Marcus Krembs, director of GHG programmes for Sterling Planet, described opportunities in renewable energy certificates (RECs). RECs are environmental commodities that represent certification of proof that a megawatt of electricity was generated from an eligible renewable energy source. RECs can be used as a debit against generators’ scope 2 (indirect) CO2 emissions to mitigate their carbon footprints. In voluntary markets, customers voluntarily pay more for renewable energy, and 22 voluntary programmes are available in six states. These markets have seen the number of customer participants grow by nearly 40% per year since 1999 and are projected to reach more than US$6B. In mandated markets, which are expected to reach US$53B, RECs are sold to utilities to enable them to meet Renewable Portfolio Standards (RPS). Eligibility for voluntary markets is open to hydro power from new generation capacity on a non-impoundment, or new generation capacity on an existing impoundment that meets one of the following criteria:certified by LIHI; a run-of-river facility = 5MW; and a turbine in a pipeline or irrigation canal.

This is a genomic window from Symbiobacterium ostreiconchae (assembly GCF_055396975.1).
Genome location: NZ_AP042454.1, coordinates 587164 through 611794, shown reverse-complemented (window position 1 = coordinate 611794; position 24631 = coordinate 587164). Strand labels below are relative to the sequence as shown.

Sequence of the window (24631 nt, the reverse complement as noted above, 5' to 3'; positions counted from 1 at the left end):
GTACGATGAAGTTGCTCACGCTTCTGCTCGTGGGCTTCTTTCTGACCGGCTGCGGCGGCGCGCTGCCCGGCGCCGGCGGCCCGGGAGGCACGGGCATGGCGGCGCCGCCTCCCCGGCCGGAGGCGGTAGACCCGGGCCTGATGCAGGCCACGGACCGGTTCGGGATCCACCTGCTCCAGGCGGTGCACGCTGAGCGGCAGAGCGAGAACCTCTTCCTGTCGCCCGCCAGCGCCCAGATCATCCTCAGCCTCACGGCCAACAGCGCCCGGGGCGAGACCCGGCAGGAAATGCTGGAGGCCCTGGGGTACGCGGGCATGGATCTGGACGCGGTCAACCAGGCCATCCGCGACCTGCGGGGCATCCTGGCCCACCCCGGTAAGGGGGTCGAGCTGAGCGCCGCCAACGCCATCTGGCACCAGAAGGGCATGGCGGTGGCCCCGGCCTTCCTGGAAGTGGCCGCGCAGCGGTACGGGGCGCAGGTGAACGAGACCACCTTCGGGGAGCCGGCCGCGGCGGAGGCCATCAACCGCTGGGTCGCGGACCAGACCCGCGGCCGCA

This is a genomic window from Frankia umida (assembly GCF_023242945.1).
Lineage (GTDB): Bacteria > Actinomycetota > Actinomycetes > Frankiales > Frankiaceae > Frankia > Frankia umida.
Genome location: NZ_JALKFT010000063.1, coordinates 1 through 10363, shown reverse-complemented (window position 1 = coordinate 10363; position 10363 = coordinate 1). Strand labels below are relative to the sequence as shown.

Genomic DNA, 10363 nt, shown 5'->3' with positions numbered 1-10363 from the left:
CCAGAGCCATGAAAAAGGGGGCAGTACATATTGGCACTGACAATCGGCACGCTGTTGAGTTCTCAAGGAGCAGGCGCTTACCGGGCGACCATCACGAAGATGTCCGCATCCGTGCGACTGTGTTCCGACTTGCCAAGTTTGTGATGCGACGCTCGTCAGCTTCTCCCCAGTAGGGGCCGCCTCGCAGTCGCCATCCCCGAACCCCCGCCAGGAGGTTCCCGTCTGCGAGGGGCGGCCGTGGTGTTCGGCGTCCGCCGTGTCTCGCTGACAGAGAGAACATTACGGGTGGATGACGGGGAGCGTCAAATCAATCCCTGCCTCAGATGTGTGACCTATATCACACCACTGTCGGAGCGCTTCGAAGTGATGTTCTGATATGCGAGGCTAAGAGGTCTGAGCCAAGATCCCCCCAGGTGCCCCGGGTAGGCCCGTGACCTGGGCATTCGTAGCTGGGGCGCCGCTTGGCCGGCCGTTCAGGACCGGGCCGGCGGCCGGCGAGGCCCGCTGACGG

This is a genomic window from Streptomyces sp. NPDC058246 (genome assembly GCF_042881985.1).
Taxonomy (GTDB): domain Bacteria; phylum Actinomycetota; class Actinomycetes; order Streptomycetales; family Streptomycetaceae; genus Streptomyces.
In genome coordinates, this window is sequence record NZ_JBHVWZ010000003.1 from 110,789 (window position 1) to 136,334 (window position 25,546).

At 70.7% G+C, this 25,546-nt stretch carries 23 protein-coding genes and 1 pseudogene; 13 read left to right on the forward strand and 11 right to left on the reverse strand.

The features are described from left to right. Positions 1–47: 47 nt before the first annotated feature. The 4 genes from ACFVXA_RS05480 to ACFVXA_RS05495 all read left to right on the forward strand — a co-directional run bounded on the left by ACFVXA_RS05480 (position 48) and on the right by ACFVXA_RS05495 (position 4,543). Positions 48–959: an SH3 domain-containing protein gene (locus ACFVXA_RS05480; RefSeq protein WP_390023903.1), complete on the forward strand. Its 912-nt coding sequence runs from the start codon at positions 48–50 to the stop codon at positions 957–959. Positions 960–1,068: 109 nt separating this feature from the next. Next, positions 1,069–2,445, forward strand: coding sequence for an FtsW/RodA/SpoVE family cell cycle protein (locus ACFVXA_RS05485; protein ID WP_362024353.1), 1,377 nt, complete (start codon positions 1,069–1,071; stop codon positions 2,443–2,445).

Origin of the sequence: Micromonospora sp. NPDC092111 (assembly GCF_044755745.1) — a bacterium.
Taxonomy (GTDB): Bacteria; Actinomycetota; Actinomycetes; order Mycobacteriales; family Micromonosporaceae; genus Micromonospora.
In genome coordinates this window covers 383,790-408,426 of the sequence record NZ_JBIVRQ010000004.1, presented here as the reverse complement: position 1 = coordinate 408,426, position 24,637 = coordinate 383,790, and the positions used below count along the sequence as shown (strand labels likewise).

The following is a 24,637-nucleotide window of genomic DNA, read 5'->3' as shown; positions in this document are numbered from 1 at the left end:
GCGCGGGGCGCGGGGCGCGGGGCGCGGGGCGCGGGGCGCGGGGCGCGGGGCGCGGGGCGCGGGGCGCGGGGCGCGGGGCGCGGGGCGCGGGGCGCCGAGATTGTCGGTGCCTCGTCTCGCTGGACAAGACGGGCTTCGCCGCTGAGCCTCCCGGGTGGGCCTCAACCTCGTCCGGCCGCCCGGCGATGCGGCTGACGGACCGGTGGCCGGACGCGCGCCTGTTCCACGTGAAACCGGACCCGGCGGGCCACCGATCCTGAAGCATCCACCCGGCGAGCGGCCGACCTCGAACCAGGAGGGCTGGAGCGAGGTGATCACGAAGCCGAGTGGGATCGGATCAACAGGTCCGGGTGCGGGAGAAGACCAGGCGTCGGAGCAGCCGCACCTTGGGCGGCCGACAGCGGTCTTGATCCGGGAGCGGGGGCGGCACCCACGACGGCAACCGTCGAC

Krembs provided the example of a small hydro project in Alaska. The 6MW Power Creek project, which began commercial operation in 2002, has now been deemed eligible for the Green-e Energy certification programme in the US. It is seeking to provide the certified green power supply for the city of Cordova, Alaska, under the city’s Green Power Community Challenge (launched in June 2008). Sterling Planet, in partnership with Cordova Electric Cooperative, will cooperatively seek non-residential end-user demand for the green power product in consideration of the EPA Green Power Partnership goal of 3% of total end-user demand in the city.
Gregg Carrington, director of external affairs of the Chelan County Public Utility District (PUD), described his utility’s participation in the Chicago Climate Exchange (CXX). Launched in 2003, the CXX is North America’s only and the world’s first legally binding rules-based GHG reduction and trading system.